In Brazil (down 4 at 111th), access to official pandemic figures was complicated by a lack of transparency on the part of the government led by President Jair Bolsonaro, who has tried by every means possible tominimise the scale of the crisis, creating a great deal of tension between authorities and national media (see box below).
In El Salvador (down 8 at 82nd), one of the 2021 Index’s biggest falls, coverage of the pandemic wasseriously hampered by police seizures of journalistic material, denial of access to public spaces, a lack of transparent access to state-held information, presidential aides refusing to answer pandemic-related questions at press conferences, and a ban on interviews with officials about the pandemic.
Similarly obstructive practices were seen in Guatemala (116th), where President Alejandro Giammattei said he would like to “put the media in quarantine,” and in Ecuador (up 2 at 96th).
Coverage of the pandemic was made particularly difficult by the attitude of denial adopted by some authoritarian leaders, including Daniel Ortega in Nicaragua (down 4 at 121st), Juan Orlando Hernández in Honduras (down 3 at 151st) and Nicolás Maduro in Venezuela (down 1 at 148th).
They used the shockwave caused by the crisis to reinforce their censorship arsenal and make it even harder for independent media to operate. Journalists were publicly accused of exaggerating the gravity of the health crisis and spreading panic.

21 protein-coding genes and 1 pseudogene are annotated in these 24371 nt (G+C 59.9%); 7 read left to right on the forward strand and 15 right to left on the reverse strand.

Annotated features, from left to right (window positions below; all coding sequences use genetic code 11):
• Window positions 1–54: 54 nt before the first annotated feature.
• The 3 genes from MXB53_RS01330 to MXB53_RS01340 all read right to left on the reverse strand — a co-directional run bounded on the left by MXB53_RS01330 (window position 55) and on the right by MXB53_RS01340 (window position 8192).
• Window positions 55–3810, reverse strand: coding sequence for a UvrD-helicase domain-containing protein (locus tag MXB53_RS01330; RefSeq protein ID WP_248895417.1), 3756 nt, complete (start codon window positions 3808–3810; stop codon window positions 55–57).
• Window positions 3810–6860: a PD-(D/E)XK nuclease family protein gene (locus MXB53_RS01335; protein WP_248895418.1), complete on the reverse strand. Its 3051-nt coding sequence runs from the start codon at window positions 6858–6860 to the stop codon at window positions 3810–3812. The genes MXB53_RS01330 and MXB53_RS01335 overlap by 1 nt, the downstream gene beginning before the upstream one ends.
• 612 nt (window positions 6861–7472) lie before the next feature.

Those who dared question the authorities’ handling of the pandemic were arrested, accused of “disinformation terrorism” and in some cases jailed. They included Venezuelan freelancerDarvinson Rojas when he simply questioned the credibility of the government’s figures in a tweet.
The reporting environment is becoming increasingly toxic in most of Latin America. Mistrust of the press is encouraged by the increasingly virulent anti-media rhetoric used by politicians. Journalists are branded as “enemies of the people” in Brazil and El Salvador and even more in Nicaragua and Venezuela, where the independent media are close to death. Cuba (171st) continues to fester near the bottom of the Index, with the constitution still banning privately-owned media, resulting in independent media outlets having no legal recognition and only managing to exist online. Mexico (143rd) is still one of the world’s deadliest countries for the media and President Andrés Manuel López Obrador continues to vilify journalists at his morning press conferences if they publish stories that are not to his liking.
With legislation that affords them little protection and an economic crisis resulting from the pandemic, independent media are facing huge challenges and need to restore public trust in quality journalism.
Despite the difficulties of this environment, journalistic reporting succeeded in countering the false information that some Latin American leaders peddled about the pandemic’s origins and how to address it. Venezuela’s President Nicolás Maduro and Brazil’s Jair Bolsonaro used social media and official campaigns to promote remedies for Covid-19 (Carvativir and Chloroquine) whose efficacy has never been demonstrated in medical research.
In-depth investigative reporting by Agência Pública in Brazil and by El Estímulo and Efecto Cocuyo in Venezuela, where they are among the few remaining independent publications, pointed out the dangers that these campaigns pose to the public and, implicitly, the importance of reliable journalism in combatting the pandemic.